Shaggy Muses: The Dogs Who Inspired Elizabeth Barrett Browning, Emily Bronte, Emily Dickinson, Edith Wharton, and Virginia Woolf
Date: August 2007
Duration: 9 hours 25 minutes
In Shaggy Muses, we visit Elizabeth Barrett Browning and Flush, the golden Cocker Spaniel who danced the poet away from death, back to life and human love. We roam the wild Yorkshire moors with Emily Brontë, whose fierce Mastiff mix, Keeper, provided a safe and loving outlet for the writer’s equally fierce spirit. We enter the creative sanctum of Emily Dickinson, which she shared only with Carlo, the gentle, giant Newfoundland who soothed her emotional terrors. We mingle with Edith Wharton, whose ever-faithful Pekes warmed her lonely heart during her restless travels among Europe and America’s social and intellectual elite. We are privileged guests in the fragile universe of Virginia Woolf, who depended for emotional support and sanity not only on her human loved
ones but also on her dogs, especially Pinka–a gift from her lover, Vita Sackville-West–a black Cocker Spaniel who soon became a strong, bright thread in the fabric of Virginia and Leonard Woolf’s life together.
Based on diaries, letters, and other contemporary accounts–and featuring many illustrations of the writers and their dogs–these five miniature biographies allow us unparalleled intimacy with women of genius in their hours of domestic ease and inner vulnerability. Shaggy Muses also enchants us with a pack of new friends: Flush, Keeper, Carlo, Foxy, Linky, Grizzle, Pinka, and all the other devoted canines who loved and served these great writers.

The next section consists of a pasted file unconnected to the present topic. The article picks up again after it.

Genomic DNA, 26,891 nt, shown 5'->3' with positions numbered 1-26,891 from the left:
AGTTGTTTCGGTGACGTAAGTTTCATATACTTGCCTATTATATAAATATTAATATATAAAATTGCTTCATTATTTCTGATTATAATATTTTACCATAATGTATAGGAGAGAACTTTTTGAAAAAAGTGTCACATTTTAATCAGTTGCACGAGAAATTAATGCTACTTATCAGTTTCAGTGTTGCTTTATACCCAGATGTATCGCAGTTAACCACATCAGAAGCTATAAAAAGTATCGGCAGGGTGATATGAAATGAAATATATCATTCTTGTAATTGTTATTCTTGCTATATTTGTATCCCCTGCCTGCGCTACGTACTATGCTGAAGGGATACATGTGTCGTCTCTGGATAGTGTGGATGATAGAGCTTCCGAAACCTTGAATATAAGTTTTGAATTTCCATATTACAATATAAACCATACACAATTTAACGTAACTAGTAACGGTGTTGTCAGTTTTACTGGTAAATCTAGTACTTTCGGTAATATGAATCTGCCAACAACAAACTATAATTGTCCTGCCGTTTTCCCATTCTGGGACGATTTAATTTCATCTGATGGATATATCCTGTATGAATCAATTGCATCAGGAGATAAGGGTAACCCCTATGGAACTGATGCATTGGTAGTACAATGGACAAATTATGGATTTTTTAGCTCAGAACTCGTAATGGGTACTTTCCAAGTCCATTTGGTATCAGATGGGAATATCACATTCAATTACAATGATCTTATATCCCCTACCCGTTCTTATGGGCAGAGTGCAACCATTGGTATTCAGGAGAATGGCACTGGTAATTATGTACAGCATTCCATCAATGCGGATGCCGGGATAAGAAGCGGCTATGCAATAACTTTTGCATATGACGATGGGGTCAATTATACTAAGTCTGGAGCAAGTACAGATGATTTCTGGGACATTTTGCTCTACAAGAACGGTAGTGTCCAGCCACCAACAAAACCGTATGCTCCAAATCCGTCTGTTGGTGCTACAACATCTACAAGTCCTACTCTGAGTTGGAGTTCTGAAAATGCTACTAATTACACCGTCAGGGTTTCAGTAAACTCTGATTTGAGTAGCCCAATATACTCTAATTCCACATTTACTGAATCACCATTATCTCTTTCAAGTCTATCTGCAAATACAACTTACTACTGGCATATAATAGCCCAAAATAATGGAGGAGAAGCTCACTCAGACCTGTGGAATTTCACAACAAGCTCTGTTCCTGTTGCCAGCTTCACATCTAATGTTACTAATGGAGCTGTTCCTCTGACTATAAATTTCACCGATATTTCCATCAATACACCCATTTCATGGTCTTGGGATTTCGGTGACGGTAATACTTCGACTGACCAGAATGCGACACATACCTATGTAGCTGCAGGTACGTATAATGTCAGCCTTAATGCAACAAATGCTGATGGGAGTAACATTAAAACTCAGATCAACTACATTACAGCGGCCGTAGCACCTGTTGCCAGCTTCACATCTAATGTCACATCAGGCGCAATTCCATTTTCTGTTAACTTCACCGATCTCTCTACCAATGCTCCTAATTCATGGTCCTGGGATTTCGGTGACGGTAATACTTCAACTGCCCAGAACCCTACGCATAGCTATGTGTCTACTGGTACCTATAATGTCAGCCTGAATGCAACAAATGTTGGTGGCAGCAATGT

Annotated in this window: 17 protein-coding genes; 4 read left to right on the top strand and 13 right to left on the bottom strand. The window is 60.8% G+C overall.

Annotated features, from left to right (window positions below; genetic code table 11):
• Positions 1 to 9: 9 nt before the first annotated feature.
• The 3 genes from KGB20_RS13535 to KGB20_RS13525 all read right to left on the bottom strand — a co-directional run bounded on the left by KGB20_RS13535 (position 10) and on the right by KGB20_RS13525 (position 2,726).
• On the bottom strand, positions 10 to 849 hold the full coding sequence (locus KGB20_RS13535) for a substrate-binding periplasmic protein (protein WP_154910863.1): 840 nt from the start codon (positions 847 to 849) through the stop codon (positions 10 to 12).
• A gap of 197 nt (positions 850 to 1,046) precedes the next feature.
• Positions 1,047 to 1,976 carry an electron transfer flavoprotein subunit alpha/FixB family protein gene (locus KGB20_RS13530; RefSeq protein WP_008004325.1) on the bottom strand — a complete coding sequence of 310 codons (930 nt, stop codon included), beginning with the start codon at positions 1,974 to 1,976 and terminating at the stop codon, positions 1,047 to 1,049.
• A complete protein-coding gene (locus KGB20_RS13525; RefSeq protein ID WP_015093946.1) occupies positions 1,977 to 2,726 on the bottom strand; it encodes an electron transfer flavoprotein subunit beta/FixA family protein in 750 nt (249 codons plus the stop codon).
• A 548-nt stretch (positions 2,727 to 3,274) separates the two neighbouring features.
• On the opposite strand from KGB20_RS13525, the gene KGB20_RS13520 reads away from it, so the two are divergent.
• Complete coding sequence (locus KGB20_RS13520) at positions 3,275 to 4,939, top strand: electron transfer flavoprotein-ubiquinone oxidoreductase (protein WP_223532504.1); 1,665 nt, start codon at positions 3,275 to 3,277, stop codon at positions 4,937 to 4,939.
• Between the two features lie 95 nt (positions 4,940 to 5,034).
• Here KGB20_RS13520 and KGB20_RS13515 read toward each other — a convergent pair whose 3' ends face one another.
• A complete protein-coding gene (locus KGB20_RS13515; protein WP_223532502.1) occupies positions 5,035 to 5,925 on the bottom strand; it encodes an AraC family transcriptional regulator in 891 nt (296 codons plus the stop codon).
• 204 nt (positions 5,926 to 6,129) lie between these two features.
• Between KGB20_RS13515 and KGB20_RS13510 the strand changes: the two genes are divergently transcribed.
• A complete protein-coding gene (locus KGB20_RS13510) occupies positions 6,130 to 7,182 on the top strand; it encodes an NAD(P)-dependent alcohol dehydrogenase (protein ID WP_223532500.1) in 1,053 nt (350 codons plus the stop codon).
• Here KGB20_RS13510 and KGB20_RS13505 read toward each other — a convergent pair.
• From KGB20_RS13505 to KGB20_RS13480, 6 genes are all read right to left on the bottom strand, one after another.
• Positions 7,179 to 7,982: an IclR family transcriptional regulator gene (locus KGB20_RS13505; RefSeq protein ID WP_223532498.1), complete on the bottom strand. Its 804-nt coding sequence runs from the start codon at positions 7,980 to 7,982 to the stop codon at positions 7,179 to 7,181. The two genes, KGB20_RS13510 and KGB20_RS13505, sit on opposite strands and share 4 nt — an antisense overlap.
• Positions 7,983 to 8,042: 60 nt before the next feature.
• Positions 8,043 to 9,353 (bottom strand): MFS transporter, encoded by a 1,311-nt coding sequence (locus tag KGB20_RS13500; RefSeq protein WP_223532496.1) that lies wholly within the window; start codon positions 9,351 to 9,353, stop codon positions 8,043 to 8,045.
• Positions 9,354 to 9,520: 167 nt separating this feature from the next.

ADVANCE PRAISE FOR Shaggy Muses
“An intimate look at famous women authors whose lives were more difficult than we would ever have imagined. Their dogs helped them to survive and create their great works of classic English literature. Lovers of literature and all those interested in the human-animal bond should read this fascinating book.”
–Temple Grandin, author of Animals in Translation
“I so enjoyed Shaggy Muses. It manages very successfully to bring into focus exactly why these dogs were important to these writers–providing some with confidence, some with love, some with protection, and all of them with a curious sense of identification with another spirit that, sometimes, fueled their writing. No mean feat.”
–Margaret Forster, author of Elizabeth Barrett Browning: A Biography
“Shaggy Muses gives readers an intriguing new approach to these five authors. Writing can be a lonely profession. As a dog lover and writer, it’s wonderful for me to think of how these important authors all seem to have needed the kind of comfort and love that dogs give best.”
–Diana Wells, author of My Therapist’s Dog: Lessons in Unconditional Love